New data spotlights key molecular mechanisms that enable human neural stem cells to assist in recovery from traumatic axonal injury, according to researchers at the University of Texas Medical Branch (UTMB), headquartered in Galveston, Texas. UTMB professor Ping Wu, MD, PhD, led the study. Wu explains that, “In this study, we found that our stem cell transplantation both prevents further axonal injury and promotes axonal re-growth, through a number of previously unknown molecular mechanisms.”
Researchers report that prior studies suggested neural stem cells secrete a substance known as glial derived neurotrophic factor (GDNF), which appeared to assist injured rat brains in recovery from injury. Using this previous data, researchers reportedly focused their efforts on spotlighting the mechanics behind the process that yields the beneficial effects of GDNF and neural stem cell transplantation. According to the research team, proteomic techniques were used to compare injured rat brains into which neural stem cells had been transplanted to injured rat brains that had not received the transplant.
Wu says that the team identified 400 proteins that respond differently after injury and after grafting with neural stem cells. After grouping the proteins using a sophisticated internet database, “we found that a group of cytoskeleton proteins was being changed, and in particular one called alpha-smooth muscle actin…” Wu explains.
The study’s focus reportedly shifted to traumatic axonal injury, using a rat model. Study results suggested that when axons and dendrites suffered damage from trauma, implanted neural stem cells reduced harm and lowered levels of alpha-smooth muscle actin inside neurons that were elevated following trauma. To spotlight GDNF’s role in reducing traumatic axonal injury, researchers say the goal of their “rapid stretch injury model” was to simulate the sudden compression and stretching forces exerted on brain cells by a blow to the head. To accomplish this, the team reportedly placed human neurons on a flexible membrane, which was then distended with a calibrated puff of gas. The model’s initial findings mirrored those exhibited in the rat model, researchers say, suggesting that alpha-smooth muscle actin levels elevated by simulated injury were significantly reduced by the implanted neural stem cells and that GDNF protected axons.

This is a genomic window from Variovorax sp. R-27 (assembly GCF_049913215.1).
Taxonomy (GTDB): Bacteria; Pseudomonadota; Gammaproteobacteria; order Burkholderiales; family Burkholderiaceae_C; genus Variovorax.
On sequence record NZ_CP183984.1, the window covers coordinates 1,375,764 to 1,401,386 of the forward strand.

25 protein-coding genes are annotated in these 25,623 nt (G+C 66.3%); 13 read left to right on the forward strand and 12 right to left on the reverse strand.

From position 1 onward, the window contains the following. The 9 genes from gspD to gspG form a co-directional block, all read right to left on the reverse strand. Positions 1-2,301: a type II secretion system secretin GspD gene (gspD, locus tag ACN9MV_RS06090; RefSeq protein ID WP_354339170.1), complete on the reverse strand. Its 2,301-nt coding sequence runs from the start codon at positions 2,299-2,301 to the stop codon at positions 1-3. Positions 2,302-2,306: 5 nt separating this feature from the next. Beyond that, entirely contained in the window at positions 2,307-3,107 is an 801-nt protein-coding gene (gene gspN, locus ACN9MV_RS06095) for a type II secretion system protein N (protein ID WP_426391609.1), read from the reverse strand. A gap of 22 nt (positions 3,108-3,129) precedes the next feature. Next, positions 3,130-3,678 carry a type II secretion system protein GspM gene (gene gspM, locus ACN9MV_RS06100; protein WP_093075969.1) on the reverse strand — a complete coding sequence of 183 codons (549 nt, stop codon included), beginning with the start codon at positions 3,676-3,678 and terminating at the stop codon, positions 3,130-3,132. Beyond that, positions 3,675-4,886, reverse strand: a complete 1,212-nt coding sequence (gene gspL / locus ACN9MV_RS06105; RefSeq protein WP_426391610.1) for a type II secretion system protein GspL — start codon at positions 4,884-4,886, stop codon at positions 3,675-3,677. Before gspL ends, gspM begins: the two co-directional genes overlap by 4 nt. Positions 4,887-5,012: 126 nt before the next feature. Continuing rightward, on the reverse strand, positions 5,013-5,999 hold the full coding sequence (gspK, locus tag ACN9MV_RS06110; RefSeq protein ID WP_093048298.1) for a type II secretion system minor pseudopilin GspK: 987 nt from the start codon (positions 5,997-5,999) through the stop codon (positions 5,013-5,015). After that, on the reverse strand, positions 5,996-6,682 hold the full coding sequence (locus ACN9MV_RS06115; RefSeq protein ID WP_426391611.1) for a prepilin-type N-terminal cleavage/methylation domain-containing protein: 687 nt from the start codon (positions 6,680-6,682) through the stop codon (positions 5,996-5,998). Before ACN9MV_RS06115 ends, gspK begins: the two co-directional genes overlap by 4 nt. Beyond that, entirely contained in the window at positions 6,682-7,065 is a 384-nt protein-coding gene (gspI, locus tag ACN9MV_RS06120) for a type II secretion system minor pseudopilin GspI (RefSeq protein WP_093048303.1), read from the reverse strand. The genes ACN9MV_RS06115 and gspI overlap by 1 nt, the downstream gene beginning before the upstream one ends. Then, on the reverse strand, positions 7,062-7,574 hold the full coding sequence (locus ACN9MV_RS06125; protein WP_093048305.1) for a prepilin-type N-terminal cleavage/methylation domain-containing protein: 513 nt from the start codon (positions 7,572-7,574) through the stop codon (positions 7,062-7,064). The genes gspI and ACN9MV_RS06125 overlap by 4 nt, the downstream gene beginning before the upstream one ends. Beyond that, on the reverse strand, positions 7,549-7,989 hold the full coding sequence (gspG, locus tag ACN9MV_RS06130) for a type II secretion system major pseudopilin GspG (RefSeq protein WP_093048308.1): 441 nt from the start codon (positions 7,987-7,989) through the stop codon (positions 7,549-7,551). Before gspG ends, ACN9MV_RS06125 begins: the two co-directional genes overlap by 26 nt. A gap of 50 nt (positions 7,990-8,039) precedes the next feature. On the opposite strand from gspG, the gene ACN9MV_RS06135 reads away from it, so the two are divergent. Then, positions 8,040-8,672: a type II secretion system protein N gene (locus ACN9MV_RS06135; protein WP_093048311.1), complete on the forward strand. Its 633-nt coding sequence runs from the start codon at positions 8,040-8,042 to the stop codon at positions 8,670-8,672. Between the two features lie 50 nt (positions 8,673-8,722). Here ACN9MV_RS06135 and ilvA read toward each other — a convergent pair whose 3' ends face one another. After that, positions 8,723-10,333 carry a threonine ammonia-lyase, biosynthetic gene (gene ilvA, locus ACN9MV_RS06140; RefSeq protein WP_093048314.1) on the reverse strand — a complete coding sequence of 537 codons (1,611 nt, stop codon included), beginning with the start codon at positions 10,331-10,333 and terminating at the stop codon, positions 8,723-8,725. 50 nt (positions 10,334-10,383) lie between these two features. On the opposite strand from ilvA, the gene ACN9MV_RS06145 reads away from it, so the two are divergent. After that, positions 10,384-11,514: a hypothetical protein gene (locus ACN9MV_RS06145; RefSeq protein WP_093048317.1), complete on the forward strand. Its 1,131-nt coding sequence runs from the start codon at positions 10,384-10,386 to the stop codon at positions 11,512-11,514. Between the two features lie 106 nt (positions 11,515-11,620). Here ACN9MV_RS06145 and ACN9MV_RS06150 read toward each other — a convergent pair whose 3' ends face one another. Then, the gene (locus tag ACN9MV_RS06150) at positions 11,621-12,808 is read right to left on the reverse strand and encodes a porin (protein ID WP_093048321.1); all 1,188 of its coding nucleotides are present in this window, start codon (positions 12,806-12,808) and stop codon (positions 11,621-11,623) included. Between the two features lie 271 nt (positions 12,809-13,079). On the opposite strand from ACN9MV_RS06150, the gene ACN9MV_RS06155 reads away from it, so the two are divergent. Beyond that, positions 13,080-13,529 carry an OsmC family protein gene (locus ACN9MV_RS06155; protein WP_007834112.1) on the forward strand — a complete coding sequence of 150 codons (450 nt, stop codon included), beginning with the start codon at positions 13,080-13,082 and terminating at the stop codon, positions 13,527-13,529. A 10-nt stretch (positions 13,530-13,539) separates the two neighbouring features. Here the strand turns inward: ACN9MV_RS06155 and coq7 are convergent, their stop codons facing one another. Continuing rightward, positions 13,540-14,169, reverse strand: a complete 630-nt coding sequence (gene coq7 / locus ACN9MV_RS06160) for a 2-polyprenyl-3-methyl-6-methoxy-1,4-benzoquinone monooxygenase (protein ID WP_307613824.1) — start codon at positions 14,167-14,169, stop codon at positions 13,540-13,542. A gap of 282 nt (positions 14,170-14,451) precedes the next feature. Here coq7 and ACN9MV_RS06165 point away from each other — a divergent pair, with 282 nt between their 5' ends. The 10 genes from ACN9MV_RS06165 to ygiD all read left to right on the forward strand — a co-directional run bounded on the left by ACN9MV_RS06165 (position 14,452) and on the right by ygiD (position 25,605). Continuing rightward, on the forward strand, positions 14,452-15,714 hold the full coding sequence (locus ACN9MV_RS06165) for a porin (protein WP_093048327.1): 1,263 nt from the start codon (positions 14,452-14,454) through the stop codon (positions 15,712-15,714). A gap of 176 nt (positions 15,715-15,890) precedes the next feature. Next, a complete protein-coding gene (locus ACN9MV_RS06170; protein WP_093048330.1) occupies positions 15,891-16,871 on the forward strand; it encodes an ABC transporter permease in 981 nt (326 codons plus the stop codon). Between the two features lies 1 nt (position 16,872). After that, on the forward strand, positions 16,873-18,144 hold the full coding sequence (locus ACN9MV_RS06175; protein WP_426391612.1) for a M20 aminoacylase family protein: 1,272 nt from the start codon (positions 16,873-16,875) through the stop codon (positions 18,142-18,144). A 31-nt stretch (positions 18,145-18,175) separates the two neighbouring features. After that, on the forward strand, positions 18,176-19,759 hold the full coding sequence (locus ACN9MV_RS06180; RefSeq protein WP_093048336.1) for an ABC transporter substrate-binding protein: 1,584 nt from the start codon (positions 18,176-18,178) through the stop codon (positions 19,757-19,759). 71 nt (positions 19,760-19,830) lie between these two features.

Researchers add that they also identified evidence that links alpha-smooth muscle actin with RhoA, a small protein hat blocks axonal growth after injury. “…We know much more about how GDNF protects axons and dendrites from further injury and promotes their re-growth after trauma,” Wu says, adding, “This kind of detailed study is essential to developing safe and effective therapies for traumatic brain injury.”